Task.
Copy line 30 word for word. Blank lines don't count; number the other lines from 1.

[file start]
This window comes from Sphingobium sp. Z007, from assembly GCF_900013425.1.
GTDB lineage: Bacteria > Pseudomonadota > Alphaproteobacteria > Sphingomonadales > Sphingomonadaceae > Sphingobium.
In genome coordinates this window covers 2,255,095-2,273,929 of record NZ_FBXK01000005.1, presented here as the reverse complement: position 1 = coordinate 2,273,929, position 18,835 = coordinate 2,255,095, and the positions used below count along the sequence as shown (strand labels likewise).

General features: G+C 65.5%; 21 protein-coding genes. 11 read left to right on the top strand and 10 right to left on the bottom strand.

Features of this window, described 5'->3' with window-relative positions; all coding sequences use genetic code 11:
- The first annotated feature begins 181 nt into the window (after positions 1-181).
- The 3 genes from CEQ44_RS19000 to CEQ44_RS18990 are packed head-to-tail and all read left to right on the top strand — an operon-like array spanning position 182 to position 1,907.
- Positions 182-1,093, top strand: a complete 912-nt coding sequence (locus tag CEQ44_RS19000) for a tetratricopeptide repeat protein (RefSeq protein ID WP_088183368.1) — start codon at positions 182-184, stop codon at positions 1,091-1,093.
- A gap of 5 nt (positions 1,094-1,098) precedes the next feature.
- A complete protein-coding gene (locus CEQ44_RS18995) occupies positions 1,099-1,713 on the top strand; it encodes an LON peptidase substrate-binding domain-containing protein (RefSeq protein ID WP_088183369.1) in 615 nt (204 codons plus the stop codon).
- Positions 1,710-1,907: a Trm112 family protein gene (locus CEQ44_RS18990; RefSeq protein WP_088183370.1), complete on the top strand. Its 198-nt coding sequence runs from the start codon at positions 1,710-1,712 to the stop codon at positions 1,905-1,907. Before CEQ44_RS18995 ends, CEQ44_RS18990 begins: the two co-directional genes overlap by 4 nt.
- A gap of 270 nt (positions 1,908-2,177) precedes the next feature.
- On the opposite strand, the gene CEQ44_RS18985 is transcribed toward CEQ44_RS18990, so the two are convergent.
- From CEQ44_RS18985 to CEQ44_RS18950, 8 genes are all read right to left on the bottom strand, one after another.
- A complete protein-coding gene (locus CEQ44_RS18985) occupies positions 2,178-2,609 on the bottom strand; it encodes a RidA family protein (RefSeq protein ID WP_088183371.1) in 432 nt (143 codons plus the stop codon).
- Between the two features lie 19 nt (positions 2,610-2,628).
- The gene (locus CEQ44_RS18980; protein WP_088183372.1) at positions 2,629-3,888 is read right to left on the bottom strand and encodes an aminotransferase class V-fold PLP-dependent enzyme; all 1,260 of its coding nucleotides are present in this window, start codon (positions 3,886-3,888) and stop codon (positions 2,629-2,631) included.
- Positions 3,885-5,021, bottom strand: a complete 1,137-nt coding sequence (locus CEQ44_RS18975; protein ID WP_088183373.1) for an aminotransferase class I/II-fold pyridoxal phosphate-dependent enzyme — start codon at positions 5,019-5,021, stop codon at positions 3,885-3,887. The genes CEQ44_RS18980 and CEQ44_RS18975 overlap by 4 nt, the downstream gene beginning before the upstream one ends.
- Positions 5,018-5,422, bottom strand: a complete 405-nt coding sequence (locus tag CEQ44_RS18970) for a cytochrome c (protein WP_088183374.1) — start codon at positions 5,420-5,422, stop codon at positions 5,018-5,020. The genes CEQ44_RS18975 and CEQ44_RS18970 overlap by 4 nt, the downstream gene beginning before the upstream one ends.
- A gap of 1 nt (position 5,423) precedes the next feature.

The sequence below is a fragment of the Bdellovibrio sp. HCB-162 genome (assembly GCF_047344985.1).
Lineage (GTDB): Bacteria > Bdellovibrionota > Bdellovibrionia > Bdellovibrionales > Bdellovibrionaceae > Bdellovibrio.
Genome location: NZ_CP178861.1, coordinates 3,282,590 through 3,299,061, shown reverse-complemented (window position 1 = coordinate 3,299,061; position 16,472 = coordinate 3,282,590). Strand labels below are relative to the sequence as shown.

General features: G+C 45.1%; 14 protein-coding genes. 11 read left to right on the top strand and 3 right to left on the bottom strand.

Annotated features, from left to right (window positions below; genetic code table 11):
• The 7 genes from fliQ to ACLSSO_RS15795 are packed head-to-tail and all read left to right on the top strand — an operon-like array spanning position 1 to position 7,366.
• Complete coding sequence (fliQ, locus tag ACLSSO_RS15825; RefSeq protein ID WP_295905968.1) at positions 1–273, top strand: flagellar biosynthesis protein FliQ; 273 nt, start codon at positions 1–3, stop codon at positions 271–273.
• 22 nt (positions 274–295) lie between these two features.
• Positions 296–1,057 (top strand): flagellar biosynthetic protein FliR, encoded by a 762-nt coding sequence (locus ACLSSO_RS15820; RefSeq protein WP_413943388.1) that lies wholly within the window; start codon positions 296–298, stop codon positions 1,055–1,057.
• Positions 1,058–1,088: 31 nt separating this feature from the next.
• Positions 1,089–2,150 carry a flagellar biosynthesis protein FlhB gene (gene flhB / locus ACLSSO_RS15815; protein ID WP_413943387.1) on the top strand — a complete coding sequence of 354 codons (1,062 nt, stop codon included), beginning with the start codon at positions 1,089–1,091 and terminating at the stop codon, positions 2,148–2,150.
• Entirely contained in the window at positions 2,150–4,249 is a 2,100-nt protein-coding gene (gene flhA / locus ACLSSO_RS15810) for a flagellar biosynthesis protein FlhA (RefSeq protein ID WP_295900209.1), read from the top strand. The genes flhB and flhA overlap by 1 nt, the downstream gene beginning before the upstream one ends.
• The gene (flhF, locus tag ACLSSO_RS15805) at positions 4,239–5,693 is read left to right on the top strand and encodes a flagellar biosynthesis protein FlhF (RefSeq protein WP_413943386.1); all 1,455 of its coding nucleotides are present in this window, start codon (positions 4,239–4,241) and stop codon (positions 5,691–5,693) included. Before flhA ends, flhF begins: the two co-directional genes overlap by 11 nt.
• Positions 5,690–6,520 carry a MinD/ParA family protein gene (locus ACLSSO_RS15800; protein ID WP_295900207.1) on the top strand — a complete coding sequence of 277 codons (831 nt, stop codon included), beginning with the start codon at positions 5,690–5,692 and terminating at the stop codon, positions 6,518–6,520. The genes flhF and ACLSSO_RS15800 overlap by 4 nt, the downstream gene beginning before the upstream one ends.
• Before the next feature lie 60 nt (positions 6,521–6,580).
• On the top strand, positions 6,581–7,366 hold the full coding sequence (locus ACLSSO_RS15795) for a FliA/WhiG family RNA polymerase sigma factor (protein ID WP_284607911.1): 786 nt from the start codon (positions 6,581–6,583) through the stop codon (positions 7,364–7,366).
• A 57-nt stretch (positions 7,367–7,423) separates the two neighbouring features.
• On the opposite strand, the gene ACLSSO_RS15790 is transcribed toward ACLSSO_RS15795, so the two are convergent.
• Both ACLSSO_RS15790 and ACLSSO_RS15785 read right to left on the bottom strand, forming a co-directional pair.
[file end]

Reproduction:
• Positions 1,058–1,088: 31 nt separating this feature from the next.